Linked by Thom Holwerda on Tue 10th Feb 2009 18:31 UTC
BeOS & Derivatives Back when it was becoming clear that the time of the BeOS had come and gone, enthusiasts immediately set up the OpenBeOS project, an attempt to recreate the Be operating system from scratch, using a MIT-like license. The project faced difficult odds, and numerous times progress seemed quite slow. Still, persistence pays off, and the first alpha release is drawing ever closer. We decided to take a look at where Haiku currently stands.
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RE[2]: Netbooks
by NexusCrawler on Thu 12th Feb 2009 07:55 UTC in reply to "RE: Netbooks"
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Unfortunately, while the netbooks share "80%" of the same hardware, they also are all "20%" different. And there is a *lot* of models, with new models every month. In particular you want things like ACPI to work flawlessly, which is the kind of part to be typically in these 20% (depends on the motherboard and on the device buttons, and so on, I guess).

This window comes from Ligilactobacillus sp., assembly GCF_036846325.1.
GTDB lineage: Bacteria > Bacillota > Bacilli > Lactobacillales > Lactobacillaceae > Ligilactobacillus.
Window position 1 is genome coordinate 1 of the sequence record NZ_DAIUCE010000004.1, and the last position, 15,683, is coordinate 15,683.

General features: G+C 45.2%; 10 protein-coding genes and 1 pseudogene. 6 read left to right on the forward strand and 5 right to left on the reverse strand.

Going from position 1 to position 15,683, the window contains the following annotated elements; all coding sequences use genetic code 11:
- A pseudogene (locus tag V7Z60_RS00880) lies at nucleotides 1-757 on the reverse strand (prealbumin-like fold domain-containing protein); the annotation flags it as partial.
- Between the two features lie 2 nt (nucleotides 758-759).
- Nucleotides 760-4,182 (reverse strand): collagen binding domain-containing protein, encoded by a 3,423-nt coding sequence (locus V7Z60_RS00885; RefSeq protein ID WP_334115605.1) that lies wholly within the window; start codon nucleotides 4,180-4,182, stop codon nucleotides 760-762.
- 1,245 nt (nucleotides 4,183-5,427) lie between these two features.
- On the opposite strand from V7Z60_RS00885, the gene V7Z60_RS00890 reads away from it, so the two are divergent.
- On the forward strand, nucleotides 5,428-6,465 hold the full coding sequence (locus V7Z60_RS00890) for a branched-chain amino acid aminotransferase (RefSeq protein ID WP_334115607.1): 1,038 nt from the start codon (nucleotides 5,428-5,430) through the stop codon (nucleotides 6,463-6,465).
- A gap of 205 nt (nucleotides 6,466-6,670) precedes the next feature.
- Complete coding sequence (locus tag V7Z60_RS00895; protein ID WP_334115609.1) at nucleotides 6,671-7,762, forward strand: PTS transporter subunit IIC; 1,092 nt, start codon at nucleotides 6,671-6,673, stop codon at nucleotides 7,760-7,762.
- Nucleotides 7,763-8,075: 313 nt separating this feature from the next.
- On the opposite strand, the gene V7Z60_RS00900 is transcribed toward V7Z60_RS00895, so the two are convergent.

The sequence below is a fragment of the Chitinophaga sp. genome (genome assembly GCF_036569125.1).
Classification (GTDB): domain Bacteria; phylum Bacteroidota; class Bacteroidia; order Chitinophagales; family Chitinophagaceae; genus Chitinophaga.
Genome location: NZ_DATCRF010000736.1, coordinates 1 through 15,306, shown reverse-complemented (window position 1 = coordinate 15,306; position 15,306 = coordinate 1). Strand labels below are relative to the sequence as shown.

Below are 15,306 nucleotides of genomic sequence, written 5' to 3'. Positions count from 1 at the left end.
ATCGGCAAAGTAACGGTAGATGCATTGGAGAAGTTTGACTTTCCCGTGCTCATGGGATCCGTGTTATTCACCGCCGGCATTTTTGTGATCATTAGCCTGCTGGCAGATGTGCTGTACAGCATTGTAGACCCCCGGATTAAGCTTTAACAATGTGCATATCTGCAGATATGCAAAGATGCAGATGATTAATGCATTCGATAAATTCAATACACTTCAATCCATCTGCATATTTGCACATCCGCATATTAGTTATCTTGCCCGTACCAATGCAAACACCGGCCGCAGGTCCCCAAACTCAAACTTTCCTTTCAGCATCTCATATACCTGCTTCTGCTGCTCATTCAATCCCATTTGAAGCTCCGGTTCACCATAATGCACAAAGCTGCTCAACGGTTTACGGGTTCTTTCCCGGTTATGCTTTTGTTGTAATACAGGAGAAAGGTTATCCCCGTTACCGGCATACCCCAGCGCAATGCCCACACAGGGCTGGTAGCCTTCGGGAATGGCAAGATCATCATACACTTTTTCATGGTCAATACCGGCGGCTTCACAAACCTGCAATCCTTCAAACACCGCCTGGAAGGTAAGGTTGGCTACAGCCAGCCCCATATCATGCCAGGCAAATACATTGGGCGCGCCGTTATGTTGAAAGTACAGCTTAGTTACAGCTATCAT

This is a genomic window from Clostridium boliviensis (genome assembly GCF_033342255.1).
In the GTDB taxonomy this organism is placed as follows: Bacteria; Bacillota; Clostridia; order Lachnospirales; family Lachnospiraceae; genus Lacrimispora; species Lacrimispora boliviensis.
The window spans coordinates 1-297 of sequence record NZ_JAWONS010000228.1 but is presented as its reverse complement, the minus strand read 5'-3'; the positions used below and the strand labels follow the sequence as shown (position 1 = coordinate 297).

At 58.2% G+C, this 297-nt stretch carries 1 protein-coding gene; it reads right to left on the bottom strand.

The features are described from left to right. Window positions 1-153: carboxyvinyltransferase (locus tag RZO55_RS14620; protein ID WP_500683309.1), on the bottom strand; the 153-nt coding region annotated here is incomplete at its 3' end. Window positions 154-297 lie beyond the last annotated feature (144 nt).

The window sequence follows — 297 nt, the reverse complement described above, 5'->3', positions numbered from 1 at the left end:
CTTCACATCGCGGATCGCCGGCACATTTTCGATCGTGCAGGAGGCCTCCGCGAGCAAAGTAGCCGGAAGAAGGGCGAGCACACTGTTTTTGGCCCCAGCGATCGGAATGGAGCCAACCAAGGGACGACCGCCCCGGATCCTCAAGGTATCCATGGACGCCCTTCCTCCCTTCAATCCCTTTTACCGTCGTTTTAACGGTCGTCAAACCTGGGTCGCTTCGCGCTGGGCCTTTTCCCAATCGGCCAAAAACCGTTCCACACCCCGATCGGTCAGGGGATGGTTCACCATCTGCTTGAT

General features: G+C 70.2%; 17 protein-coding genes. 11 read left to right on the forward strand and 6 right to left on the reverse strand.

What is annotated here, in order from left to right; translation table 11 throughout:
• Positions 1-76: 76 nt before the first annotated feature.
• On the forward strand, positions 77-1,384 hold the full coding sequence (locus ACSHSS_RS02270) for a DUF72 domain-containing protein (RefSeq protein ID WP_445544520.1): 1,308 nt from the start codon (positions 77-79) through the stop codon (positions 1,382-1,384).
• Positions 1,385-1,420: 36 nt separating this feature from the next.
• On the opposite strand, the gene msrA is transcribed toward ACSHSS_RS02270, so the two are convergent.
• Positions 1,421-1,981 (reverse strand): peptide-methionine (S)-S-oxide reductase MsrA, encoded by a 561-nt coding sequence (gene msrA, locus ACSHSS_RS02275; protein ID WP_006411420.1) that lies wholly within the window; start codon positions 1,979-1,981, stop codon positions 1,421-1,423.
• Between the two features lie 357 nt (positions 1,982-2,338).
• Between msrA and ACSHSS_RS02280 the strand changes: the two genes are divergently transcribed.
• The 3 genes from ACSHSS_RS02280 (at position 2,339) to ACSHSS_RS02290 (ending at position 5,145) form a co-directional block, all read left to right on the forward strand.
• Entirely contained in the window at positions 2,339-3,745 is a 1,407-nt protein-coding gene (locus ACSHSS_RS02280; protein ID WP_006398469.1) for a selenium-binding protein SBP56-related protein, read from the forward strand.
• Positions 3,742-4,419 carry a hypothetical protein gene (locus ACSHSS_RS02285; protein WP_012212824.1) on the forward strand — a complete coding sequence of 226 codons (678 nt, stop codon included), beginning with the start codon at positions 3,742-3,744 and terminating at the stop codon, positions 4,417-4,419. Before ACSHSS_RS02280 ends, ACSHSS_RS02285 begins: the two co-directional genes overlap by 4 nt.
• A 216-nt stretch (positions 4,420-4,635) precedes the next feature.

The other thing to change from one netbook to the other is the wireless card, which is the key to the "net"-book concept... And there is a lot of work to be done here in Haiku, no wireless stack at all for now. And I understood that the wireless stack wasn't a priority for the Alpha release, so...

To sum up it would be quite difficult to support all of them, especially the newest ones that no Haiku developper already own.

Besides, linux drivers cannot be "borrowed" to be used in Haiku. mmu_man explains in details (among other things) why they cannot (easily) port Linux drivers to Haiku in this very interesting post about the need for "open hardware":

Basically, Haiku is not Linux so you cannot simply "reuse" the drivers; additionnaly, Linux drivers tends to be a big mess for several reasons, meaning that it's hard to port them successfully to another OS.

So what's sure is that hardware is still a big issue, as for any "alternative" OS. Which is sad because yes netbooks would be an interesting target for Haiku because of their limited ressources and because of their eagerness for quick boot and responsiveness.

But who knows... ? For now, my EeePC 701 boots quickly Haiku and has sound and Ethernet. Basically it's wireless and ACPI that lacks. Which are both a big deal of work to implement, but let's be patient.

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